Pew created this case study using National Park Service deferred maintenance data issued in fiscal year 2015. The information listed here may no longer reflect the NPS site’s current condition or maintenance requirements. To find the most up-to-date information, please use the National Park Repair Needs tool.
During the Civil War, possession of Vicksburg, Mississippi—known as the Gibraltar of the Confederacy—meant controlling the Mississippi River. On July 4, 1863, the Union Army captured the city perched on bluffs after an almost seven-week siege. Coupled with the Confederate States Army’s defeat at Gettysburg the day before, Vicksburg marked a major turning point in the war.
Visitors to Vicksburg National Military Park can learn about the critical Union campaign to capture the city, as well as Reconstruction efforts after the war. Established in 1899, the park houses more than a thousand historic monuments and markers and is the final resting place for more than 17,000 Union troops.
Today, an $18.6 million maintenance backlog threatens the integrity of the battlefield, the remaining historic structures, and many of the monuments and memorials.
Masonry repairs to the Missouri State Memorial are part of the park’s $18.6 million maintenance backlog.© Colin Walfield
The park’s 1,806 acres remain a challenge for National Park Service (NPS) staff. The landscapes need $9.4 million in maintenance, over half of the park’s backlog. The tour road and Vicksburg National Cemetery also require more than $5 million in repairs.
Although Vicksburg has a dedicated staff and a supportive local community, historic assets require care beyond the existing deferred maintenance budget. To improve the visitor experience, close to $3 million is required to update the visitor center, rehabilitate historic buildings, and restore monuments. For example, Pemberton’s Headquarters, where Confederate Lt. Gen. John Pemberton planned the defense of the city, is closed to the public. The building requires more than $500,000 to stabilize interior flooring and restore the porch, among other repairs. In January 2017, entrance fees were raised to help pay for these improvements, generating an estimated $150,000 annually.1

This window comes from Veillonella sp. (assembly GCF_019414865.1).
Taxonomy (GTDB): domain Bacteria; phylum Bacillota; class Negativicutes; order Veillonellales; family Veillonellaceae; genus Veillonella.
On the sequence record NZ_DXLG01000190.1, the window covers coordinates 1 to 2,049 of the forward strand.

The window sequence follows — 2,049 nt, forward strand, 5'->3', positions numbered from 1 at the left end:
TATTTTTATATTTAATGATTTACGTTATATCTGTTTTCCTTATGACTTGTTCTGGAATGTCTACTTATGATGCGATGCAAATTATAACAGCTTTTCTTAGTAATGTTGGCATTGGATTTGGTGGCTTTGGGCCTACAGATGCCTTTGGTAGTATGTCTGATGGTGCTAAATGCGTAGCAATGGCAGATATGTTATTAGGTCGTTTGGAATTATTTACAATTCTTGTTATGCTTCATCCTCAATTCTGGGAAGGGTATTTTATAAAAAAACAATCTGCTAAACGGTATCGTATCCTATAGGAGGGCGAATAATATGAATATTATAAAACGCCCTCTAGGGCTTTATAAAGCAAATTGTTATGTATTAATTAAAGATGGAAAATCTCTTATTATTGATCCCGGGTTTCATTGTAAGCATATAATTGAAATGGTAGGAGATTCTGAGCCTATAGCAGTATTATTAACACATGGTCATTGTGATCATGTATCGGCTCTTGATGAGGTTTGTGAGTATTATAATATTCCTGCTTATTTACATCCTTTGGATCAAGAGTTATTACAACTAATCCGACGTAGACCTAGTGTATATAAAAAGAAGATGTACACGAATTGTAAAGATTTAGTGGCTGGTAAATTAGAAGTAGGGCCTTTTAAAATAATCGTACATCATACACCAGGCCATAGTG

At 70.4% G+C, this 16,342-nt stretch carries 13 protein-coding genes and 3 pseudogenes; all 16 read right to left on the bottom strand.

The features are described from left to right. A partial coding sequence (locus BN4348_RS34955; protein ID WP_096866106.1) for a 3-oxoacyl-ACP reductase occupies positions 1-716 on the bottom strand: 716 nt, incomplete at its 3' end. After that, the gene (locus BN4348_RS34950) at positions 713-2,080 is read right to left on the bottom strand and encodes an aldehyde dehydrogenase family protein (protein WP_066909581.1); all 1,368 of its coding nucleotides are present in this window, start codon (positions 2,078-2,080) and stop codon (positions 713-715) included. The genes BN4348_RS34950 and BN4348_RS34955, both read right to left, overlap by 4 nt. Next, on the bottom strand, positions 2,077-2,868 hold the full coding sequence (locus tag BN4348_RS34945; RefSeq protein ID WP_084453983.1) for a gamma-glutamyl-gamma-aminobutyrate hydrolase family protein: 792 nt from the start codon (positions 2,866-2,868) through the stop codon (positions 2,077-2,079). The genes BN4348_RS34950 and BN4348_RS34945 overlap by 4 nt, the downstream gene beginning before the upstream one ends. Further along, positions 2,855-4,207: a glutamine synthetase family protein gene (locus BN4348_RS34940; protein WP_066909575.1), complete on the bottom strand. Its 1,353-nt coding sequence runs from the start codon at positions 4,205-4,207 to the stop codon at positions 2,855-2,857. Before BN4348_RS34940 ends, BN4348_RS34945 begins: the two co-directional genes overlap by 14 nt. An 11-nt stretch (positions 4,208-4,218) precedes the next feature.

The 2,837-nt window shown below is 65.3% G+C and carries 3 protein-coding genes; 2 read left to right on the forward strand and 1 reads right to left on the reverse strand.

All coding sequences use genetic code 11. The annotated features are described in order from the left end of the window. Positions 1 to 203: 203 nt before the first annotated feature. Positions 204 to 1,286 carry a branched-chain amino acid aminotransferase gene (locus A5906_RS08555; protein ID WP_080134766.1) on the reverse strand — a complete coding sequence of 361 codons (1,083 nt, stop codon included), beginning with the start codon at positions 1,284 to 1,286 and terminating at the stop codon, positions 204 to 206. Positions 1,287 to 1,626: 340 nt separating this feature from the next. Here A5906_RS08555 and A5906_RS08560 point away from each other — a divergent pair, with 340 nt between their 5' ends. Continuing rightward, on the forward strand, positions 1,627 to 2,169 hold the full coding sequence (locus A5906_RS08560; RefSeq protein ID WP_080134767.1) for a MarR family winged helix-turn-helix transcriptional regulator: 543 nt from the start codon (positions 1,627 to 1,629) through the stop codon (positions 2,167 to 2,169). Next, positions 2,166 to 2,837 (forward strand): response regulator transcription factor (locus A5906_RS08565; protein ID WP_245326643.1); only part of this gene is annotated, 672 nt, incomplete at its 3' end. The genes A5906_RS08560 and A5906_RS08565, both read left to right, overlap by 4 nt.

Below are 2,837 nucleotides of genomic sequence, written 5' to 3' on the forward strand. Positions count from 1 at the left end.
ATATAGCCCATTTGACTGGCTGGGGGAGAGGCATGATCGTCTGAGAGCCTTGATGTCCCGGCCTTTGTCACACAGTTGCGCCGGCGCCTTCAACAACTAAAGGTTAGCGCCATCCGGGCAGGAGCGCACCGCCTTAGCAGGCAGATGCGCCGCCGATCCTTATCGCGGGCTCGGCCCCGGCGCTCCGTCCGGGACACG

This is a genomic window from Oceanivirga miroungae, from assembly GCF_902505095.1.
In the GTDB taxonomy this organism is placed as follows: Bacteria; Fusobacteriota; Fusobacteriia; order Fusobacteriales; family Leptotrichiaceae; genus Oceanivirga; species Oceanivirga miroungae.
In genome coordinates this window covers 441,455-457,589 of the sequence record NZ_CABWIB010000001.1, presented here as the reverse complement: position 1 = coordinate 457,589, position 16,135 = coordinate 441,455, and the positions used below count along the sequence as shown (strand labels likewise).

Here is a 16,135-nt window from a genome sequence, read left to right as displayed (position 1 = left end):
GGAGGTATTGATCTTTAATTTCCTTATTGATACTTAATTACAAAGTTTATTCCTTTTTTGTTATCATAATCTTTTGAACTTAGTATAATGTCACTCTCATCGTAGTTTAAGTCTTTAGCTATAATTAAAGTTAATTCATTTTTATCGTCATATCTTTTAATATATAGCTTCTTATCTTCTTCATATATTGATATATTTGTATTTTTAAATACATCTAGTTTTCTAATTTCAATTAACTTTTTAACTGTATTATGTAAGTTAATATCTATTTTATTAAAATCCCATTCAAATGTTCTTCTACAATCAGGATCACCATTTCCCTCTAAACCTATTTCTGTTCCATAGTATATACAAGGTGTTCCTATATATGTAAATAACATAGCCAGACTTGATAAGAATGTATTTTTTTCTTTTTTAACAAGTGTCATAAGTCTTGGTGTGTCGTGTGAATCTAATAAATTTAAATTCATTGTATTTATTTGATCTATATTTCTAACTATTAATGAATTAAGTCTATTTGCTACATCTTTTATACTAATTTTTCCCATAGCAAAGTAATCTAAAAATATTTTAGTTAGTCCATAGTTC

Vicksburg is home to more than 1,300 aging monuments, memorials, and markers that account for $1.4 million in delayed repairs. All of these structures require basic maintenance, but some of the larger monuments need more intensive restoration work. The park expects to finish work on the Missouri State Memorial in time for its centennial celebration in 2017, but the Wisconsin Memorial needs about $500,000 in repairs.
Like many other national parks, Vicksburg lacks adequate funding to repave roads, parking lots, and road bridges. Weather exposure and high traffic have caused significant wear and tear. Most nonlocal visitors tour the park by car or bus, stopping at key sections of the battlefield or monuments along the way. Deferred maintenance on these roads detracts from the visitor experience.
The Vicksburg National Military Park has always been a vital part of tourism in Vicksburg. With hundreds of thousands of visitors to the park each year, the positive impact to our community is tremendous. People from all over the world not only get an opportunity to see our historical military park, but they get a chance to experience the culture and excitement that is Vicksburg.George Flaggs Jr., Vicksburg mayor
To address the deferred maintenance needs at Vicksburg and other NPS sites in Mississippi and across the country, Congress should:
- Ensure that infrastructure initiatives include provisions to address park maintenance.
- Provide dedicated annual federal funding for national park repairs.
- Enact innovative policy reforms to ensure that deferred maintenance does not escalate.
- Provide more highway funding for NPS maintenance needs.
- Create more opportunities for public-private collaboration and donations to help restore park infrastructure.
Vicksburg National Military Park Facts
|Jobs created by visitor spending
|Deferred maintenance (fiscal year 2015)
Sources: National Park Service, “Annual Visitation Report by Years: 2006 to 2016,” accessed June 14, 2017, https://irma.nps.gov/Stats/SSRSReports/National Reports/Annual Visitation By Park (1979 - Last Calendar Year); National Park Service, “Visitor Spending Effects,” accessed June 14, 2017, https://www.nps.gov/subjects/socialscience/vse.htm; National Park Service, “NPS Deferred Maintenance Reports,” accessed Aug. 19, 2016, https://www.nps.gov/subjects/plandesignconstruct/defermain.htm
© The Pew Charitable Trusts
The Pew Charitable Trusts works alongside the National Parks Conservation Association, the National Trust for Historic Preservation, and other national and local groups to ensure that our national park resources are maintained and protected for future generations to enjoy.
- Sharon Cummings, “National Military Park Fee to Increase,” MyArkLaMiss.com, Dec. 13, 2016, http://www.myarklamiss.com/news/local-news/national-military-park-fee-to-increase/618815686.
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